You know I'm always preachin' about taking baby steps when it comes to learning about art & creativity. It's less overwhelming, and also a lot more fun!
Well this week is no exception. We're going to talk about a technique that we touched on in last week's post, when discussing well-known & loved artist, Bob Ross.
The technique is referred to as "alla prima" - which in Italian means "at first attempt" or "at once". It's most often associated with oil painting, but can also be used when referring to other painting mediums, such as watercolor & acrylic.
(But shush, don't tell the oil painters I said so *wink wink*)
Basically, when using the alla prima method, an artist works "wet-in-wet".
Another words, instead of waiting for the previous layer of paint to dry before applying the next, the wet paint on the brush is applied to paint that is still wet on the canvas. It allows one to work more quickly & thus, spontaneously.
As I mentioned earlier, Bob Ross, who has been our featured artist this month, was someone who used alla prima exclusively in his work. When you watch his show, you are witnessing it firsthand.
Although Bob painted this way, he was not the first. It has actually been around for centuries.
The Flemish artist, Frans Hals was known for it as early as the 16th century, and Impressionist artists such as John Singer Sargent & Claude Monet took the alla prima method to a whole new level in the 19th century.
Here's an example of Sargent's alla prima painting, "Monet Painting on the Edge of a Wood":..
Monet Painting at the Edge of a Wood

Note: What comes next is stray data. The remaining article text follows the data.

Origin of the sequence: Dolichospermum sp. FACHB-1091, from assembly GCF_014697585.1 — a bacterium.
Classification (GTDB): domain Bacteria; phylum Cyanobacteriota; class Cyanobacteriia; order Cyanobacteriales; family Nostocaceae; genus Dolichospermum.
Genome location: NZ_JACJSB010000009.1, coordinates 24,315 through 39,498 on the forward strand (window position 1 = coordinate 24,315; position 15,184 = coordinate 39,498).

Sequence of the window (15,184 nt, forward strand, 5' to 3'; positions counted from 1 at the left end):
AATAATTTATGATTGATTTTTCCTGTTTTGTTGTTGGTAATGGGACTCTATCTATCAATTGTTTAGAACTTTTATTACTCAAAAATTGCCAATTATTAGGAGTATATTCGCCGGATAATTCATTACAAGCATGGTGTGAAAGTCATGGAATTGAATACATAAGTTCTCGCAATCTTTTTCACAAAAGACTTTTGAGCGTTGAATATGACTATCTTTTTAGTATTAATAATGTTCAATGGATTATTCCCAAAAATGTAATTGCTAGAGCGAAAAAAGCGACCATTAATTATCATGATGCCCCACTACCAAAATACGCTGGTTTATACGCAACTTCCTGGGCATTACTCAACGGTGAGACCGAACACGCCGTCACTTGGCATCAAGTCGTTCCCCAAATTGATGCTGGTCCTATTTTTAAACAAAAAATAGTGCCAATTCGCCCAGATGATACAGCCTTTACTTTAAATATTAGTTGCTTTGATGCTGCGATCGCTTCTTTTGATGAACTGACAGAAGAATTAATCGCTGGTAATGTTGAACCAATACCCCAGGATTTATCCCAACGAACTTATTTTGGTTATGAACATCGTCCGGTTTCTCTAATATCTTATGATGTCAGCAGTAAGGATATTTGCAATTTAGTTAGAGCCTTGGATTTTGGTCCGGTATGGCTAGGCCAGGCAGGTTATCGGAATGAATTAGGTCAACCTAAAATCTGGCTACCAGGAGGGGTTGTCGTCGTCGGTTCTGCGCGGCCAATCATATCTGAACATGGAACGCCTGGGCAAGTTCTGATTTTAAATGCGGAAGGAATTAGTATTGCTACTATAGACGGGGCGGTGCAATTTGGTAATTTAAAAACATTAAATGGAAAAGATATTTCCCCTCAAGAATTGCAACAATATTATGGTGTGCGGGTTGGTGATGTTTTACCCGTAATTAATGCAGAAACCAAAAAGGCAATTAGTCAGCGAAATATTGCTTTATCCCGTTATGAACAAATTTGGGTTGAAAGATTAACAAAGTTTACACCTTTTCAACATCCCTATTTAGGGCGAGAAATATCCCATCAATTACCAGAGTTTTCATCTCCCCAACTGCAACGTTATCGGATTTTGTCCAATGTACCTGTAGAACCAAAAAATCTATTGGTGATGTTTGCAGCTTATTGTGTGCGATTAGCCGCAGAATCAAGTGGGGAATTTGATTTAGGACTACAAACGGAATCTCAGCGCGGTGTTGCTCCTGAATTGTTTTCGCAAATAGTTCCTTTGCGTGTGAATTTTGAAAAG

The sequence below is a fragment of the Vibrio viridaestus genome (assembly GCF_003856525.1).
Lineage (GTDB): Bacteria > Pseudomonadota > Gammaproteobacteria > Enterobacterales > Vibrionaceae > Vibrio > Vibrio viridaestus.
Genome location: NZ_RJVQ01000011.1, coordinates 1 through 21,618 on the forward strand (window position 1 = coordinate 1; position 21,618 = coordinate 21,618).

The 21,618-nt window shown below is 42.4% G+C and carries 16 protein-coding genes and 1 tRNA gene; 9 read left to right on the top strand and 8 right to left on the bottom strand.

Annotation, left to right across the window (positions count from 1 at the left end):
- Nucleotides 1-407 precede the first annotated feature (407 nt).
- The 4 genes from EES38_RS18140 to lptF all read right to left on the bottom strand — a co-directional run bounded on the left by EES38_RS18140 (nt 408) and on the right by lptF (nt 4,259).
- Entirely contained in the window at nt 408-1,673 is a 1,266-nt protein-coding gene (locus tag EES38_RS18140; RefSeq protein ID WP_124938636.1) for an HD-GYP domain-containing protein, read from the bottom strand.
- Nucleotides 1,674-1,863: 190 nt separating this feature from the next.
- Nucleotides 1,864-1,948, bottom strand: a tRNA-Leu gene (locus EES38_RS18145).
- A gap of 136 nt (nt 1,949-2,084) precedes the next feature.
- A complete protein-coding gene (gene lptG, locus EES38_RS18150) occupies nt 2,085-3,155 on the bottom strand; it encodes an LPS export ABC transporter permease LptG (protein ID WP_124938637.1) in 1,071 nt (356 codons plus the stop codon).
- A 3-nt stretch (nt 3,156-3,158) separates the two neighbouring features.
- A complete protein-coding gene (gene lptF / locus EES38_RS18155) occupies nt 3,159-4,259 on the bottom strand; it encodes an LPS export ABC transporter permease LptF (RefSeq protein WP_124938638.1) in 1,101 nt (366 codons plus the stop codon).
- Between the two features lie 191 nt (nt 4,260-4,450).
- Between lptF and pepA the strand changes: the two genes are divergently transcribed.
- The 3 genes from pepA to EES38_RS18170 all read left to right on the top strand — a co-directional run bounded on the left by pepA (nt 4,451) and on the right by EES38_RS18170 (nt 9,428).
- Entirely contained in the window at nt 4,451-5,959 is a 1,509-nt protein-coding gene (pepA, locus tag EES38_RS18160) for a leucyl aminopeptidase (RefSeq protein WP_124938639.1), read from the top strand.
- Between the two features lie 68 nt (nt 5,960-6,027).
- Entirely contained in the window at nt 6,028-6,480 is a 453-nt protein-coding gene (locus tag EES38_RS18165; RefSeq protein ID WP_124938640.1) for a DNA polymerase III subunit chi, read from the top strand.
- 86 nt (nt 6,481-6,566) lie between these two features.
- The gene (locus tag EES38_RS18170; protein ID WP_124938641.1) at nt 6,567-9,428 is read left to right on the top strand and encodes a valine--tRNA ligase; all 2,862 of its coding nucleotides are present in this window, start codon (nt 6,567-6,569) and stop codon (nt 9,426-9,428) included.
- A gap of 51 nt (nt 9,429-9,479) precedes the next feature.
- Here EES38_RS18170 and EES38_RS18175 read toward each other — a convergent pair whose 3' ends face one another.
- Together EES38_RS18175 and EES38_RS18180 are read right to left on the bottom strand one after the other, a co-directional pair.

John Singer Sargent, 1885
Oil paint on canvas - Tate Gallery, London
21" x 25" (54 x 65 cm)
Traditionally, both oil & watercolor painting are slow & methodical processes. But using the alla prima method, where the artist is painting wet over wet, you can see how Sargent was successful in capturing the immediacy & intimacy of his friend Monet, by using this method.
I must add that although the actual painting process is faster, that even when using the alla prima technique, artists still must take a good bit of time observing, thinking about, sketching and planning their composition before they ever put paint to canvas - if they are to create a successful piece.
Here is a beautiful painting by Hals entitled, "The Gypsy Girl".
The Gypsy Girl
Frans Hals, circa 1625
Oil on panel - Louvre, Paris
23" x 21" (58 x 52 cm)
I too LOVE working wet-in-wet using watercolor paint. If you've ever taken one of my classes, or visited me during a painting demo, then you have seen this in action.
I start by totally saturating the paper with a ton of water before I begin to work in the paint. I get so many beautiful, and lively affects from doing it this way!
AND it keeps me extremely focused on what I'm doing, while at the same time leaving most of my logical, rational left brain out of the process ... thus giving my right creative brain more freedom to romp across the canvas!
Here is one of my "alla prima" paintings, which I like to refer to as "fast & loose" ;-)
Our Pass ©
Watercolor, oil pastel & gouache
12" x 16" (30 x 40 cm)
Available for sale here
Well, as that wascally wabbit likes to say ... that's all folks ;-)
I hope you learned a little more about art today, plus got to relax & take a few minutes for yourself. I also hope this has inspired you to pick up YOUR proverbial brush, and go make something.
I would love to hear your from you! You can do so by going to my contact page and sending me a message — your creative heart & voice matter to me.
With love & affection 💕